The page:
This holds true as long as a your app does not use up more than a certain amount of RAM and where that limit lies differs between devices based on e.g. how much RAM the device in question has..

    Here are the (rough) max memory limits to expect before an out-of-memory crash will occur:
    iPad1: 127MB/256MB (crash amount/total amount)
    iPad2: 275MB/512MB
    Newer Ipads: 645MB/1024MB


    2) No, an image with dimensions 800x800 takes up the exact same amount of RAM as an image with dimensions 1024x1024 if they have the same bit depth.

    The image dimensions most certainly matter, so does bit depth.

    If the image would be full color with transparency (alpha channel) it would be represented as a 32-bit image in RAM.
    Red (8-bit) + Green (8-bit) + Blue (8-bit) + Alpha (8-bit) = a 32-bit image.

    That means that your 800x800 image would take up 4MB of RAM.

    Actually, if memory serves me the image is represented twice in the form of 4MB in RAM and 4MB in VRAM and since both system RAM and Video RAM are shared on IPAD/Iphone that would mean 8 MB for a 800x800 or 1024x1024 image.

    If the same image would not have an alpha channel (no transparency) it would be represented as an 24-bit image in RAM which would equal 1024x1024x3 = 3MB RAM (or 6 if the RAM+VRAM assumption is correct).


    Now lets say that you would use a 32-bit image with dimensions 1025x1025 instead...
    Since you passed the 1024x1024 dimensions the image would actually be represented as a 2048x2048 image in RAM, for a 32-bit image that would be 2048x2048x4= 16 MB RAM (32MB if represented in RAM+VRAM).

    2048x2048 is the max dimensions for use on IOS retina devices.

  • JSprojectJSproject Posts: 730Member
    edited January 2014
    ohh, and a great answer (as expected) from @Socks also I see (but man I thought you were at sleep by now ;))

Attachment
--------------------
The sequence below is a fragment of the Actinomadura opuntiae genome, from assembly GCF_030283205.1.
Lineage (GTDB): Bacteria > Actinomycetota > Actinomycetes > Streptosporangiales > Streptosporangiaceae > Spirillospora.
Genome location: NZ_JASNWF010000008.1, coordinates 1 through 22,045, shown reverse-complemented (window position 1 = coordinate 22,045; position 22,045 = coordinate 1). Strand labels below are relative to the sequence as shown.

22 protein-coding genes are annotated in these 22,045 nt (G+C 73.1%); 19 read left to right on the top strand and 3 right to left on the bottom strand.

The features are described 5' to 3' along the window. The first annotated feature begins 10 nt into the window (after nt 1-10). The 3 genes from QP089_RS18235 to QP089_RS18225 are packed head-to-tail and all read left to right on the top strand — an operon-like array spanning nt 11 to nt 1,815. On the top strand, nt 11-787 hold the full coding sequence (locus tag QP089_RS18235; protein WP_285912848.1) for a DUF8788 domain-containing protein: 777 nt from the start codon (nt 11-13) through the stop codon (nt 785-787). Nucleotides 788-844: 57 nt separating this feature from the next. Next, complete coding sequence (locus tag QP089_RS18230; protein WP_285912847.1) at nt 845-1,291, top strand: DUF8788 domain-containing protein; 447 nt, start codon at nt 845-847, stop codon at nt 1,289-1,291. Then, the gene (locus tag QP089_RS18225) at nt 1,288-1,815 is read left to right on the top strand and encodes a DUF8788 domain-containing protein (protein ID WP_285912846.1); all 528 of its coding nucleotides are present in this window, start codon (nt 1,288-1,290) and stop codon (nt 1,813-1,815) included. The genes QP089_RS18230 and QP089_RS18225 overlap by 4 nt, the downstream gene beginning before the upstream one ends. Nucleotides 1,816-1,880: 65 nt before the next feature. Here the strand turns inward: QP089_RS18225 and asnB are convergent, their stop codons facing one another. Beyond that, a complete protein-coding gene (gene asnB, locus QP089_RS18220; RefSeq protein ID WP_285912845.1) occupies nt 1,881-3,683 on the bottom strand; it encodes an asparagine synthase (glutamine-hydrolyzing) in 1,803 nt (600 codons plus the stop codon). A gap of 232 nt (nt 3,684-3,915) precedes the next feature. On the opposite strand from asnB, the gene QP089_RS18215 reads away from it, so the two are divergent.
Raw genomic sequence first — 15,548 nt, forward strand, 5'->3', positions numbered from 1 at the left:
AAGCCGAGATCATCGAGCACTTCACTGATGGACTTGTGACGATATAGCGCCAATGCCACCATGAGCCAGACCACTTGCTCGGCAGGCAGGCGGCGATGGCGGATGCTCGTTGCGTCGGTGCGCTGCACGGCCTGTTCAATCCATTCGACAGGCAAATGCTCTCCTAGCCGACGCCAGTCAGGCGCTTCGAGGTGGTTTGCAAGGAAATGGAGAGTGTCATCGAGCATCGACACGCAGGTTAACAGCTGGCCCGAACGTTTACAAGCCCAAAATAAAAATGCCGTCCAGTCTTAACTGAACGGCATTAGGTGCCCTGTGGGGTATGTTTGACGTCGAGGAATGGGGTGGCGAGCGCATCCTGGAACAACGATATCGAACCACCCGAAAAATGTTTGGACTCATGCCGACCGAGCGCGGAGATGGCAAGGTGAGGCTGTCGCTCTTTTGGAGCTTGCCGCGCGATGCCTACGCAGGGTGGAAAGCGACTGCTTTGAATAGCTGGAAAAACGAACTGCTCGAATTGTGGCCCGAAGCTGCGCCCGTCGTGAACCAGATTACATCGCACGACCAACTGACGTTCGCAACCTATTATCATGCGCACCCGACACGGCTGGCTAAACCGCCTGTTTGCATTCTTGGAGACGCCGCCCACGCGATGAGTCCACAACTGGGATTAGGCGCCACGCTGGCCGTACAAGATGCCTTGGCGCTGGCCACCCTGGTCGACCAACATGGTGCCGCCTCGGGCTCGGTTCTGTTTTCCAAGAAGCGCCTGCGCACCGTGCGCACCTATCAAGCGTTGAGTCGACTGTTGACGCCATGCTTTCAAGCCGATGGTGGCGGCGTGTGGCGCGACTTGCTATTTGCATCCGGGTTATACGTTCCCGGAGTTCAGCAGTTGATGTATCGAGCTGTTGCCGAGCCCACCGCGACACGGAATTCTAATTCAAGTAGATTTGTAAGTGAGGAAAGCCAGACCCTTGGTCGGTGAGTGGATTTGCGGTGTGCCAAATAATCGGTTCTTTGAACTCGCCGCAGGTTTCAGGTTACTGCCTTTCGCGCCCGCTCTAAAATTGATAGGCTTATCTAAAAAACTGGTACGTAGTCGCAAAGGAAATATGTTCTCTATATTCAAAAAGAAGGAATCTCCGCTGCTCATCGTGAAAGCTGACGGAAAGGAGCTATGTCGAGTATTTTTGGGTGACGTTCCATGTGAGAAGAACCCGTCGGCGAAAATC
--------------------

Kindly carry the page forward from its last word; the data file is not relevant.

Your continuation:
• SocksSocks London, UK.Posts: 12,822Member
    edited January 2014
    @bryanearl
    bryanearl said:

    So, regarding the "ppi" and RAM usage (I am used to "DPI", not "PPI", I assume you are using MAC)...

    The correct term is ppi (pixels per inch) - rather than dpi (dots per inch), but to be honest they've become largely interchangeable these days and people use them to mean the same thing.

    'dpi' is a print term, when I used to do print work we'd make sure our ppi was double the dpi, so if you wanted something printed at 150 dpi (pretty standard magazine quality), you'd work at 300ppi in Photoshop (if you really want to get into it look up Nyquist frequency).

    But like I say people use ppi and dpi to mean the same thing these days, so use whatever you are comfortable with as most people take them to mean the same thing.
    bryanearl said:

    If I have a 1200 DPI image that is 22mb in file size and another exact same size image that is 72 DPI and only 1mb in file size, you are saying that they will consume the exact same amount of RAM?

    No, I'm not saying that !

    If you have a 22MB file and a 1MB file they will not occupy the same amount of RAM, the 22MB file will occupy 21MB more than the 1MB file.
    bryanearl said:

    Same goes for the physical image size... In my 20+ years as a PC tech, RAM usage has had nothing to do with the physical size of an image.

    Agreed ! I will repeat what I said:

    "A 1024 x 1024 pixel image at 72ppi is identical to a 1024 x 1024 pixel image at 200ppi, or 500ppi, or 15,000ppi, or 13,500,000ppi, or 15.95 billion ppi - they all use the same amount of RAM and have the same amount of pixels, they are identical, the only difference is that they have different metadata."

    . . . . but obviously have differing physical sizes due to their shared absolute pixel values and differing ppi values.

    So, sticking to 'physical' size - and using my first two examples above . . .